How My Financial Plan Changed When I Had a Special Needs Child

No matter how thorough your current financial plan, having a special needs child could change everything.
Last updated Mar 27, 2020 | By Stephanie Colestock
Mother and daughter hugging

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Long before your child ever arrives in this world, you will inevitably start planning. You will toss around names, interview pediatricians, and test out car seats. You will start considering the cost of things like childcare and diapers, and you might even open a savings account for future educational expenses.

If you’re anything like me, you will also probably daydream about what your child will look like and even the sports they’ll enjoy playing. However, few parents (myself included) will plan for the possibility of their child having special needs.

The financial impact of having a special needs child can vary from family to family, but there's the potential to create a hiccup in any financial plan — no matter how well-designed. Luckily, there are still many ways to ensure that the future feels secure for your whole family.

It just requires a clever strategy, some goal-adjusting, and perhaps thinking outside the box a bit.

How my financial plan changed when I had a special needs child

I’ll admit: until my oldest child turned two, life was pretty simple. I was a military spouse, a stay-at-home mom with a casual side hustle, and lived only an hour away from my entire family.

As a self-proclaimed “planner,” I had it all figured out: where my kids would go to school, when my husband would retire, when we would pay off our mortgage, and what financial independence would look like for our family in the years to come.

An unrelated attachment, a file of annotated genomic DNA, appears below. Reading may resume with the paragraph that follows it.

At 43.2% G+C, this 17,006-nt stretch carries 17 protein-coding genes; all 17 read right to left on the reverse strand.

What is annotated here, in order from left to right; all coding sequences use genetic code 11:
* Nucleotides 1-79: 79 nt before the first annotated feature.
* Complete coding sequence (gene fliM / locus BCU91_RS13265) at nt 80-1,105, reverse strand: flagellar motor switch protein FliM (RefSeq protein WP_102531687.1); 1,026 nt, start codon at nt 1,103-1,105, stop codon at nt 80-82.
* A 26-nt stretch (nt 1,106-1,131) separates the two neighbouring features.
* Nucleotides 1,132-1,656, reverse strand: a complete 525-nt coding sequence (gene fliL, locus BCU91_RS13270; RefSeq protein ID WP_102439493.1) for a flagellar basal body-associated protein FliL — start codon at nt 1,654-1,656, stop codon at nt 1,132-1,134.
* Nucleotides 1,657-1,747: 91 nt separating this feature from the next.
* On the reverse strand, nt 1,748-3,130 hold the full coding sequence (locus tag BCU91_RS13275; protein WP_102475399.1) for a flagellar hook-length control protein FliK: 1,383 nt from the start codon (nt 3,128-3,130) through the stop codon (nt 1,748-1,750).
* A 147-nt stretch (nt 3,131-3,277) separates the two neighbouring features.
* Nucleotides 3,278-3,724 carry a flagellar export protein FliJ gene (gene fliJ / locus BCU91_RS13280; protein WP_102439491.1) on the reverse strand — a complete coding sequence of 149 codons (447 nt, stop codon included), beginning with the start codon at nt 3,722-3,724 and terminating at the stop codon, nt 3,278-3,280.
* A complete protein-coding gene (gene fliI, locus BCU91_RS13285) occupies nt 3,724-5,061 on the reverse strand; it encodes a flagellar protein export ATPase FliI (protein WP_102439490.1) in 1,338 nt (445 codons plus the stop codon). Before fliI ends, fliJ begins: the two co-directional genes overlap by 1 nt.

The best-laid plans often go awry, though: at age 2 my son was injured, and the next year he was diagnosed with autism. Four years later, he was also given the (misleadingly-cute-sounding) diagnosis of PANDAS.

While we successfully rolled with the punches that our son’s diagnoses brought, they brought with them new challenges and concerns for the future. And all of this managed to turn our original financial strategy on its head.

What changed

As I have learned, planning for the future is very different when you have a special needs child to consider. Here’s what that looked like for our family:

Income

  • Then: In the past, I had a side gig because I wanted to work and enjoyed the extra spending money each month.
  • Now: After my son’s needs became known, I was forced to develop a steady income. This served to not only handle additional monthly expense, but also aggressively save for everyone’s future.

Childcare

  • Then: I had always planned to be a stay-at-home (or work-from-home) mom. Babysitters were easy, as I could always hire a local teenager or utilize school-based childcare if and when I needed it.
  • Now: I have since learned that not everyone can adequately care for a special needs child, no matter the level of their needs. School-based childcare is not an adequate option for my son, and in-home care involves hiring experienced (and much more expensive) caregivers. Luckily, though, I am still blessed to be a work-from-home mom.

Retirement planning

  • Then: Years ago, I calculated how much I thought I would need to live on as I got older, especially since I wanted to travel in retirement. Then, I simply invested accordingly.
  • Now: Since then, though, I have needed to revisit the drawing board, factoring in things like long-term health insurance coverage, respite care, and funding a trust for my son’s needs, many decades after I had planned on my children being financially independent.

Life insurance

  • Then: Many parents purchase life insurance coverage to ensure that their minor children are protected if the worst were to happen. Their policy typically includes enough coverage for everyday expenses and childcare until the kids become adults, and even paying for things like college tuition.
  • Now: I revisited my coverage and purchased a new term policy, protecting my children for 30 more years instead of just until they came of age. I also bought significantly more coverage, ensuring that all of my boys’ needs will be met if something happened to me.

Legal planning

  • Then: I drew up a will after my oldest son was born and revised it when my second son came into the picture. It dictated who their guardian should be, how my life insurance payout should be utilized, and my plans for their care.